### iii.2 Varying only the excess in the relativistic component and assuming standard neutrinos.

In Table 2 we report the constraints considering only an excess in the number of relativistic degrees of freedom over a standard neutrinos background.

Model : | varying , | , varying |
---|---|---|

(A) | (B) | |

As we can see for the results in the table, the evidence for an extra background is solid with at c.l. when only variations in the component are considered, while the constraint is when also variations in are considered. Again, the data provide a good determination for with at c.l., in marginal agreement at about with the standard value. This lower value of , also found in zahn , could hint for a dark radiation component with a varying equation of state, ruling out a a massless sterile neutrino. It will be certainly interesting to investigate if this signal remains in future analyses. No significant constraint is obtained on .

In Figure 2 we show the degeneracy between the parameters , , and by plotting the 2D likelihood contours between them. As we can see a degeneracy is present between and : models with lower values of are more compatible with since the effect of on the CMB spectrum is smaller. No apparent degeneracy is present between and the remaining parameters since is weakly constrained by current data.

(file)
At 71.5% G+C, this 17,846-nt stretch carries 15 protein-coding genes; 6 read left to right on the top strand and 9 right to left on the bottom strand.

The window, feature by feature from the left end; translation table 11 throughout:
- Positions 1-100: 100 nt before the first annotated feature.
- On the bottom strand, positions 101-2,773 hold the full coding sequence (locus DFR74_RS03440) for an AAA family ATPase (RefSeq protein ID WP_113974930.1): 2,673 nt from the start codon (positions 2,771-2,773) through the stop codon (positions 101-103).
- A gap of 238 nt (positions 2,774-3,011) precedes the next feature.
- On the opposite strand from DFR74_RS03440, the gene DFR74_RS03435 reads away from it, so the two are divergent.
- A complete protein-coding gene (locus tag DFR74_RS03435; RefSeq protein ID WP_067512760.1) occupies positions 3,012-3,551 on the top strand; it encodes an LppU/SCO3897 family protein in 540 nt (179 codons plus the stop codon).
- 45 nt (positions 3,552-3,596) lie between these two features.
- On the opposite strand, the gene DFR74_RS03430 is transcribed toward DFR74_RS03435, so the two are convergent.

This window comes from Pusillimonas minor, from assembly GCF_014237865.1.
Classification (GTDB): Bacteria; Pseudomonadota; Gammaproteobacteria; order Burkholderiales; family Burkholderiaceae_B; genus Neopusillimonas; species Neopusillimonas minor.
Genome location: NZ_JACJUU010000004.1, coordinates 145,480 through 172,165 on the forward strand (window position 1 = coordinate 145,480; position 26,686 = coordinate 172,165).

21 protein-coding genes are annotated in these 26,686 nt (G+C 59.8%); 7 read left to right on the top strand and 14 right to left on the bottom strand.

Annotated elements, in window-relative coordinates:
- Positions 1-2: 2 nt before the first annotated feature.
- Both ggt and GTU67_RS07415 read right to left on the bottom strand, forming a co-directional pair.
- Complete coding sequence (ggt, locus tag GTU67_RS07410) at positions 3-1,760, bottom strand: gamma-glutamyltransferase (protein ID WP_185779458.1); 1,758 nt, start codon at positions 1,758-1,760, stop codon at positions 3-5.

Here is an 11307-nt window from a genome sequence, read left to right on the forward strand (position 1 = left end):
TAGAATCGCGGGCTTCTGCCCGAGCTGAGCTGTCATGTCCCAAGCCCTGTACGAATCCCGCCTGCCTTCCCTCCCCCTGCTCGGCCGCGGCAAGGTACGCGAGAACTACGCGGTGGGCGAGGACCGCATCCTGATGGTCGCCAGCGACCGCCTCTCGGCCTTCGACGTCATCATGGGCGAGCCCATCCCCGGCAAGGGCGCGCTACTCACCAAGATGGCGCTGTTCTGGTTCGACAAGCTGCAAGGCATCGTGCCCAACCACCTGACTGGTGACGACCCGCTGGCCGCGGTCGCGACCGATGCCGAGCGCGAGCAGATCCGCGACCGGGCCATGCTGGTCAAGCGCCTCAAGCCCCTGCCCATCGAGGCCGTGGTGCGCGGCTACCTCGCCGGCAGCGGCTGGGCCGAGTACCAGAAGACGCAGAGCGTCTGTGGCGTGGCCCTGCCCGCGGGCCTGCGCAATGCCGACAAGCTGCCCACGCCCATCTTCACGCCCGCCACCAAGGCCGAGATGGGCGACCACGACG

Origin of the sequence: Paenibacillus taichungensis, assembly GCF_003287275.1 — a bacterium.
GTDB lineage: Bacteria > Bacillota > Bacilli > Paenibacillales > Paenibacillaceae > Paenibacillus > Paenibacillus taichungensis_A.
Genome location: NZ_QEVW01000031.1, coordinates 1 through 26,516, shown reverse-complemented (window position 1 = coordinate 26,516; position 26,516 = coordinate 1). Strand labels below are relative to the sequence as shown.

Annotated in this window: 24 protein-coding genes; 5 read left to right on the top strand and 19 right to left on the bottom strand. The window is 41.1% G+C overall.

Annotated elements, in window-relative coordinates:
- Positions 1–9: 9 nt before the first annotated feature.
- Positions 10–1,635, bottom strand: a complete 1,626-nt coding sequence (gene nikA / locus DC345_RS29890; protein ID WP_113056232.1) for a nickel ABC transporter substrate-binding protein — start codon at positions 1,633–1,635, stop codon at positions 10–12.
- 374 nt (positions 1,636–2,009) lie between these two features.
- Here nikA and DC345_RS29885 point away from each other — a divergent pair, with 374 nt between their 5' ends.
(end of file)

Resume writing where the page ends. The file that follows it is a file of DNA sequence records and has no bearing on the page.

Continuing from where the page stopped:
Since oscillation experiments have clearly established that neutrino are massive, it is interesting to perform a similar analysis but letting the neutrino standard background with to be massive, and varying the parameter that consider the sum of masses of the active neutrinos. The extra dark radiation component is assumed massless and we treat the perturbations in it as in the previous sections. In Table 3 we report the results of this analysis.

As we can see, when masses in the active neutrinos are considered, there is a slightly stronger evidence for the extra background with . This is can be explained by the degeneracy present between and , well known in the literature (see e.g. hamann10 ) and clearly shown in Figure 3 where we report the 2D marginalized contours in the plane .

### iii.3 Profile likelihood analysis

Recently, in verdex , a model-independent analysis for the extra relativistic degrees of freedom in cosmological data has been performed claiming no statistically significant evidence for it. This simple analysis consists in extracting the maximum likelihood value as a function of over the parameter space sampled in the chains, with a bin width of and constructing a profile likelihood ratio by considering as a function of ; where is the maximum likelihood in the entire chains.